Landscape Architects: Lida Driva, Dimitra Bra, Israel Luna Mino
Rendering: Virtual Polygon
Cost Consultant: Arcadis

Date Submitted: 3/2/2016

ReThink, Balmond Studio competition.

See things differently? Show Balmond Studio your idea. Enter their Re-think competition and your work could be showcased on TiP, Balmond Studio’s influential online ideas lab. The winner will also receive a  £100 iTunes voucher and enjoy a private call with Cecil Balmond himself, one of the world’s leading thinkers on space form and structure.

What is a Re-think?
Anything with an original idea at its core is a Re-think. To put it simply – a piece of work that challenges the norm. Something that pushes the boundaries, creating an alternate way of thinking.

What work can I enter?
There really are an infinite number of possibilities. Your entry could be a standout design project, architecture research, a pioneering artistic expression, a unique mathematical observation…the list goes on.

What format do I need to submit?
Submissions can be in any format – from a photo essay, written report or animation, to renders, audio files, interviews, essays or documentaries.

Click here to find out more.

Date Submitted: 19/1/2016

Jae Seung David Koo (Current 4th Year Student) and Ahmad Altahhan (Former AA Student) were commissioned to design a table display for the launch of the premier 15/16 collection Opus Magnum by the London Footwear Designer, Karina IK at Grace Belgravia, London. 

The Design; as a collection of tables, through its curves, works to break the symmetry of the room. Yet, are presented as individual displays that as singular objects, work to compliment the bespoke designs of the Footwear. Each Table, as a singular, works its own feminine personality and form, reflecting the identity of the Footwear. The singular tables, cut with different angles, are elevated on a collection of slender columns, which allows the collection of tables to appear elevated on a field of slender columns which contributes to the elegance of the Footwear.



Date Submitted: 18/1/2016

AA 3rd Year Ali El-hashimi will be leading a workshop alongside 2 other artists about drawing at the British Museum in collaboration with The Bridget Riley Foundation. A programme which was set up to not only promote drawing but to let university students discover the Museum's drawing collection. He will also talk about his film drawing series project and how drawing is important to the project to better understand the relationship between film and architecture.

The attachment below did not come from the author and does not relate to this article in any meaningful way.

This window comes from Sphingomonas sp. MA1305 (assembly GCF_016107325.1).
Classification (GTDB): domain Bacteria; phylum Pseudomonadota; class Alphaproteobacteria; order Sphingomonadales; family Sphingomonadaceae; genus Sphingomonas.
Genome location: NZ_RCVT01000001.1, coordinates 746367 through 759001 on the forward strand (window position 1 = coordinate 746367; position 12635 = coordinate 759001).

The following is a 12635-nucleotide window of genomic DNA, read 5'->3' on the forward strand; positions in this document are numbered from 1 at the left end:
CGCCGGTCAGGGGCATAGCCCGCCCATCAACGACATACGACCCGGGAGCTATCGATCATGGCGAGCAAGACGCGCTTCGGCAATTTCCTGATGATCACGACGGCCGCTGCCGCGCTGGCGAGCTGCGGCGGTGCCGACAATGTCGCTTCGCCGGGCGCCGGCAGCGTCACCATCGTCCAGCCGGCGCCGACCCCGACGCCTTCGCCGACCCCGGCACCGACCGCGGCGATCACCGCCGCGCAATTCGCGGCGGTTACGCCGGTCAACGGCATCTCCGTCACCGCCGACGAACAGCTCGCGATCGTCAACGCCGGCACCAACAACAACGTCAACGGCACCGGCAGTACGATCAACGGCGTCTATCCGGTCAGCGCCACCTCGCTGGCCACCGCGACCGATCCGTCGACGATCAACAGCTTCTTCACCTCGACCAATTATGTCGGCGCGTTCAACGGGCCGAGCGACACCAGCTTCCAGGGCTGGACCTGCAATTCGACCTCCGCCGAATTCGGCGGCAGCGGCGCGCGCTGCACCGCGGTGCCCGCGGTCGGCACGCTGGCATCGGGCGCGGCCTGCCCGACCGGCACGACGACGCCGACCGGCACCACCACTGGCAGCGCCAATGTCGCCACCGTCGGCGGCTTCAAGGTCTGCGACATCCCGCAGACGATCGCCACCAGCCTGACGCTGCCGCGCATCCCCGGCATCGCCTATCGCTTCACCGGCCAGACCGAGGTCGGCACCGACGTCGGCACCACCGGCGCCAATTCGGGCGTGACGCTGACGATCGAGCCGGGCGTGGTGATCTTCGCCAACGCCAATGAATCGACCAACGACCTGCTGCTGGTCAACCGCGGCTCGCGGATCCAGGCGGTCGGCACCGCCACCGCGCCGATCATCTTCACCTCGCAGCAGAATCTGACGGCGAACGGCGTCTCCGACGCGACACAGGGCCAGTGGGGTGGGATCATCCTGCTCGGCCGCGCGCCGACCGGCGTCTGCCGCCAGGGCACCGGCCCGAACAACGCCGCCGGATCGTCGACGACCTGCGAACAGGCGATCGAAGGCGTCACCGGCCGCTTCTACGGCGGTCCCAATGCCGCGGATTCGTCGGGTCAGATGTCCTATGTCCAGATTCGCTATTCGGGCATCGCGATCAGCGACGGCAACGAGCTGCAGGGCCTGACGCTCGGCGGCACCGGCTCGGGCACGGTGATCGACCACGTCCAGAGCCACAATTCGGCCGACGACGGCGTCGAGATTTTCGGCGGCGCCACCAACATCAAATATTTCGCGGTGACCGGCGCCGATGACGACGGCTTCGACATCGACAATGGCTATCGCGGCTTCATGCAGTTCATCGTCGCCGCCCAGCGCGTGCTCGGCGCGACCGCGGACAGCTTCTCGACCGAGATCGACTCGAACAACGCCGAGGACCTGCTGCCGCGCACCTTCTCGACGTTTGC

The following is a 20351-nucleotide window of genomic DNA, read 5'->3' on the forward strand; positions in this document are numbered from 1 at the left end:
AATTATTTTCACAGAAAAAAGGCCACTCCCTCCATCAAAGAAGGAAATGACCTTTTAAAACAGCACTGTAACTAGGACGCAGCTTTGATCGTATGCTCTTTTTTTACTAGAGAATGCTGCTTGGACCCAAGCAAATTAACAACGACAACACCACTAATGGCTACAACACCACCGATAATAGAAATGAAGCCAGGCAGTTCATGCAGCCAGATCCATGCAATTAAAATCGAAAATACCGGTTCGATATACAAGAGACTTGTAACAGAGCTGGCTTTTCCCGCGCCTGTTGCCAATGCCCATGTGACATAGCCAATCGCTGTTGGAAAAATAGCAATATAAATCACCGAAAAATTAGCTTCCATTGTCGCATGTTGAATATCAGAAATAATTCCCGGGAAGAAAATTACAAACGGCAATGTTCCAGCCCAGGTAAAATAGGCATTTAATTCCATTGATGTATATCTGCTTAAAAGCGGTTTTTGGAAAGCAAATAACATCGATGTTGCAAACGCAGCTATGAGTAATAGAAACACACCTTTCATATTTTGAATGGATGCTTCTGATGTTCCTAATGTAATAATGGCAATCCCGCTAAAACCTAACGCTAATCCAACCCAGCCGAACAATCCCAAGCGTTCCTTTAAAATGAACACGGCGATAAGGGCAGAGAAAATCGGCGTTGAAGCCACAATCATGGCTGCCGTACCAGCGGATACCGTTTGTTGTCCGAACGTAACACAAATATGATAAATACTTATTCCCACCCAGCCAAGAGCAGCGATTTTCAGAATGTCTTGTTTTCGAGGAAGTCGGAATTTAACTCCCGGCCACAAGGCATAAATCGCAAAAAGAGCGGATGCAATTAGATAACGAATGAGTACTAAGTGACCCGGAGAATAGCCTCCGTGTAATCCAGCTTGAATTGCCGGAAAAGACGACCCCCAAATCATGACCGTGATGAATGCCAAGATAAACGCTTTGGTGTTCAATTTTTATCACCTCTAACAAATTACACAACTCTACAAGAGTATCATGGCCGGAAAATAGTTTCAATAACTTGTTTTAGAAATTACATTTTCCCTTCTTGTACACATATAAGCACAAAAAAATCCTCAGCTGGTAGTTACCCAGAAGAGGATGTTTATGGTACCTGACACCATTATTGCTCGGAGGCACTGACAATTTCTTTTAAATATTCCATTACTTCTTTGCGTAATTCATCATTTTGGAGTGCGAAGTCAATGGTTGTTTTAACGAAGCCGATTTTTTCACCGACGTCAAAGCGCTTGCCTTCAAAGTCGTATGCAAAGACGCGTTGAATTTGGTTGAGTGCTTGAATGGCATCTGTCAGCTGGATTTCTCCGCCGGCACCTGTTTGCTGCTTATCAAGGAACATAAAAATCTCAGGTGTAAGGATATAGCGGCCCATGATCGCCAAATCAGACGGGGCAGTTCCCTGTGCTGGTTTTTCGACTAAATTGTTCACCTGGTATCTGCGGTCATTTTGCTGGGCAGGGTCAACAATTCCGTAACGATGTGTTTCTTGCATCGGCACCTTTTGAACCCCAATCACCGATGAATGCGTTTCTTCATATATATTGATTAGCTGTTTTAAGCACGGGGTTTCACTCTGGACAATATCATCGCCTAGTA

Date Submitted: 13/1/2016

Rome 20-25 New Life Cycle for the Metropolis
19 December 2015 - 17 January 2016
Gianferrari Hall, Maxxi Museo Nazionale d’Arte Contemporanea, Rome

The international workshop ROMA 20-25, a collaboration of 25 international universities, the Metropolitan Government of Roma Capitale and MAXXI, has studied and analysed the contemporary dimensions of the Italian capital over the last year. The results of this workshop is a series are debated and exhibited at MAXXI from December 19 to January 17.

The AA Territories project proposes to integrate some of the key compounds that are shaping public and intellectual life at the margins of the newly established Roma Capitale. These are elements of non-local networks, and they tend to relate to other compounds and closed-off areas by relay: at a distance. It articulates these compounds by positioning at their edge, in between different environments, new sites for the public debate of what a European capital might become. These are new spaces where non-territorial entities of European concern are debated publicly. They range from spaces for debate on action to be undertaken for establishing resilient plans for adaptation to climate change, to European centres for re-thinking notions of citizenship, and centres for the monitoring of the environment.


Compounds, enclaves, precincts, enclosures, zones, specialised areas: what used to be at the margins, at the outset of the city, seems today to have taken centre-stage. The organisation of the contemporary city is an amalgamation of divergent transformative processes, directed by distant and often concurrent goals, where the figures of cohabitation and long-term formation and cohesion of the city are undone and recombined. They shape a city of exclusions, boundaries, juxtapositions, expert knowledge circuits and divergent populations.

Roma 20-25
Relaying Compounds – AA Territories Think Tank

Team: Stavros Papavassiliou, Maria Radjenovic, Eleni Tzavellou Gavalla, Graham Smith, Tom Fox, John Palmesino, Ann-Sofi Rönnskog

Image: INFN Istituto Nazionale di Fisica Nucleare,National laboratories compound, Frascati  

More Information: http://www.fondazionemaxxi.it/en/events/roma-20-25-nuovi-cicli-di-vita-per-la-metropoli/

Date Submitted: 16/12/2015

AA graduate Tommy Hui has won the Japan Wired Creative Hack Award 2015 for his work entitled:
Bubble Membrane Painting Machine.

You can view the work here:

Date Submitted: 9/12/2015

Two weeks ago Juha Kääpä donated a wonderful collection of his drawings, including a full set of original designs from his 1982/83 project for an embassy building for Sony Corporation on Hampstead Heath, London. The project was undertaken whilst studying in AA Diploma 5, under tutor Mike Gold.

Read more on the Collections Blog

Date Submitted: 7/12/2015


The AA School in realtime